IDEAS home Printed from https://ideas.repec.org/p/zbw/esprep/142337.html
   My bibliography  Save this paper

Cyclical and welfare effects of public sector unions in a Real-Business-Cycle model

Author

Listed:
  • Vasilev, Aleksandar

Abstract

Motivated by the highly-unionized public sectors, the high public shares in total em- ployment, and the public sector wage premia observed in Europe, this paper examines the importance of public sector unions for macroeconomic theory. The model gen- erates cyclical behavior in hours and wages that is consistent with data behavior in an economy with highly-unionized public sector, namely Germany during the period 1970-2007. The union model is a significant improvement over a model with exogenous public employment. In addition, endogenously-determined public wage and hours add to the distortionary effect of contractionary tax reforms by generating greater tax rate changes, thus producing significantly higher welfare losses.

Suggested Citation

  • Vasilev, Aleksandar, 2013. "Cyclical and welfare effects of public sector unions in a Real-Business-Cycle model," EconStor Preprints 142337, ZBW - German National Library of Economics.
  • Handle: RePEc:zbw:esprep:142337
    as

    Download full text from publisher

    File URL: https://www.econstor.eu/bitstream/10419/142337/1/unions.pdf
    Download Restriction: no

    Other versions of this item:

    References listed on IDEAS

    as
    1. Gonzalo Fernández-de-Córdoba & Javier Pérez & José Torres, 2012. "Public and private sector wages interactions in a general equilibrium model," Public Choice, Springer, vol. 150(1), pages 309-326, January.
    2. Mathias Trabandt & Harald Uhlig, 2006. "How Far Are We From The Slippery Slope? The Laffer Curve Revisited," SFB 649 Discussion Papers SFB649DP2006-023, Sonderforschungsbereich 649, Humboldt University, Berlin, Germany.
    3. Johnson, George E, 1975. "Economic Analysis of Trade Unionism," American Economic Review, American Economic Association, vol. 65(2), pages 23-28, May.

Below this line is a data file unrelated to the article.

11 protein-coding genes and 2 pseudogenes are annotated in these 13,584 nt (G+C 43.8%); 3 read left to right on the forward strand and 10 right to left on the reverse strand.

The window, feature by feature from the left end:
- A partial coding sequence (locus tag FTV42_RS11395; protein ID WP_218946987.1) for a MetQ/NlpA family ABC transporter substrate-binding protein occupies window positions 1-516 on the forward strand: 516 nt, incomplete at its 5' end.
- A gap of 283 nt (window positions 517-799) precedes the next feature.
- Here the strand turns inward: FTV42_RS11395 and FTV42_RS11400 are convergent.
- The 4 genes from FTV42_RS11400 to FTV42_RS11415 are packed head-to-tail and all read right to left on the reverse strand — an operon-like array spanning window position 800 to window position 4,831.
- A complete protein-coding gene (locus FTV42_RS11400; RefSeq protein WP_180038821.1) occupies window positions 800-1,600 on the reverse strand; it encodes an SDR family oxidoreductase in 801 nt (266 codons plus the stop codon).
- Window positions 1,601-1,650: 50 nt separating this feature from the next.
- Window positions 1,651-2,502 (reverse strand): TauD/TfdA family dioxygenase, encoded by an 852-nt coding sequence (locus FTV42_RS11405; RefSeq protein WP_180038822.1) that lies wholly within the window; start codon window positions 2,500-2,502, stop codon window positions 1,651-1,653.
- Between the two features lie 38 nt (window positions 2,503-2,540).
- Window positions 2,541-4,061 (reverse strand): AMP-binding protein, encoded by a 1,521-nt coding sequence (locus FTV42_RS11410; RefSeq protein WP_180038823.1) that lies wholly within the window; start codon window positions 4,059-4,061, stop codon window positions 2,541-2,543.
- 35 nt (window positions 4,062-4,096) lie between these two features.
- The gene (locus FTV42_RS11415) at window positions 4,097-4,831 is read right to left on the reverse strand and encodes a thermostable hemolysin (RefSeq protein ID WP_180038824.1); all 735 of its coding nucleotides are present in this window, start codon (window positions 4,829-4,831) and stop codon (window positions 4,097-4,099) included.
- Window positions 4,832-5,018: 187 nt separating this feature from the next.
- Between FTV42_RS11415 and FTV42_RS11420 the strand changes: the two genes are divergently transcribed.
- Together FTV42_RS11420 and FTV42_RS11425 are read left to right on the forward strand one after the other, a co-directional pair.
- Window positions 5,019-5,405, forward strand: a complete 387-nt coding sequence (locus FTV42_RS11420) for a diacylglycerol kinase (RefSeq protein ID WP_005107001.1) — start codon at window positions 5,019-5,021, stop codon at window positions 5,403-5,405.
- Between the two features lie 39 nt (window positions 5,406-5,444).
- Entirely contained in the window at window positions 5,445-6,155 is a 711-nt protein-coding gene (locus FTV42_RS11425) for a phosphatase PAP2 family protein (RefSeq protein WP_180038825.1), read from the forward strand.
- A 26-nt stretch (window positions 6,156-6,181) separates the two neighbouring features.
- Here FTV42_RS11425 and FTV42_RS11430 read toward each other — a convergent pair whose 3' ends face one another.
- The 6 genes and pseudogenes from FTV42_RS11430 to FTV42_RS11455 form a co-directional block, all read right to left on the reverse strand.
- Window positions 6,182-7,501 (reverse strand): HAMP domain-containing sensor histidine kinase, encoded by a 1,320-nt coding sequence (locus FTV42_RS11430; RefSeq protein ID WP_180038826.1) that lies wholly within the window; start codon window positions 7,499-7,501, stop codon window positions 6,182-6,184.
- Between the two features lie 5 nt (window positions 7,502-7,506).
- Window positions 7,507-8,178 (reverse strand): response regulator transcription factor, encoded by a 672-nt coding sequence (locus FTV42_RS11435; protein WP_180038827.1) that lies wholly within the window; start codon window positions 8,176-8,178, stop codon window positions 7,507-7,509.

4. Mendoza, Enrique G. & Razin, Assaf & Tesar, Linda L., 1994. "Effective tax rates in macroeconomics: Cross-country estimates of tax rates on factor incomes and consumption," Journal of Monetary Economics, Elsevier, vol. 34(3), pages 297-323, December.
    5. King, Robert G. & Rebelo, Sergio T., 1999. "Resuscitating real business cycles," Handbook of Macroeconomics,in: J. B. Taylor & M. Woodford (ed.), Handbook of Macroeconomics, edition 1, volume 1, chapter 14, pages 927-1007 Elsevier.
    6. Christiano, Lawrence J & Eichenbaum, Martin, 1992. "Current Real-Business-Cycle Theories and Aggregate Labor-Market Fluctuations," American Economic Review, American Economic Association, vol. 82(3), pages 430-450, June.
    7. Lamo, Ana & Schuknecht, Ludger & Pérez, Javier J., 2008. "Public and private sector wages: co-movement and causality," Working Paper Series 963, European Central Bank.
    8. Ana Lamo & Javier J. Pérez & Ludger Schuknecht, 2013. "The cyclicality of consumption, wages and employment of the public sector in the euro area," Applied Economics, Taylor & Francis Journals, vol. 45(12), pages 1551-1569, April.
    9. Lane, Philip R., 2003. "The cyclical behaviour of fiscal policy: evidence from the OECD," Journal of Public Economics, Elsevier, vol. 87(12), pages 2661-2675, December.